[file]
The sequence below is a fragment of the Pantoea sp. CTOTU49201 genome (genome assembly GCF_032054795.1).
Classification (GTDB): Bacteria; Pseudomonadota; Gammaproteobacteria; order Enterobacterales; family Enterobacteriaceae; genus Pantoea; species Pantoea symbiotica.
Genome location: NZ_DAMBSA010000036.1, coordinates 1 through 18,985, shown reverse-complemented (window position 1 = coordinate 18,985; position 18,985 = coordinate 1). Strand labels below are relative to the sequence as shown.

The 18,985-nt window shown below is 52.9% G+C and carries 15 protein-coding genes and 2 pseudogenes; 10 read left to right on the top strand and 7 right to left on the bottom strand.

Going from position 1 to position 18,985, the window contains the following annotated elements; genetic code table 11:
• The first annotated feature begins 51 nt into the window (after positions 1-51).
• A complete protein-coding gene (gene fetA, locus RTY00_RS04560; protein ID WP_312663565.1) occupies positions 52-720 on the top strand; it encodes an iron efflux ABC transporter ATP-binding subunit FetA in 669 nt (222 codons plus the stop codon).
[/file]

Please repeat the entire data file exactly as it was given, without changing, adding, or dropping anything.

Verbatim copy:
The sequence below is a fragment of the Pantoea sp. CTOTU49201 genome (genome assembly GCF_032054795.1).
Classification (GTDB): Bacteria; Pseudomonadota; Gammaproteobacteria; order Enterobacterales; family Enterobacteriaceae; genus Pantoea; species Pantoea symbiotica.
Genome location: NZ_DAMBSA010000036.1, coordinates 1 through 18,985, shown reverse-complemented (window position 1 = coordinate 18,985; position 18,985 = coordinate 1). Strand labels below are relative to the sequence as shown.

The 18,985-nt window shown below is 52.9% G+C and carries 15 protein-coding genes and 2 pseudogenes; 10 read left to right on the top strand and 7 right to left on the bottom strand.

Going from position 1 to position 18,985, the window contains the following annotated elements; genetic code table 11:
• The first annotated feature begins 51 nt into the window (after positions 1-51).
• A complete protein-coding gene (gene fetA, locus RTY00_RS04560; protein ID WP_312663565.1) occupies positions 52-720 on the top strand; it encodes an iron efflux ABC transporter ATP-binding subunit FetA in 669 nt (222 codons plus the stop codon).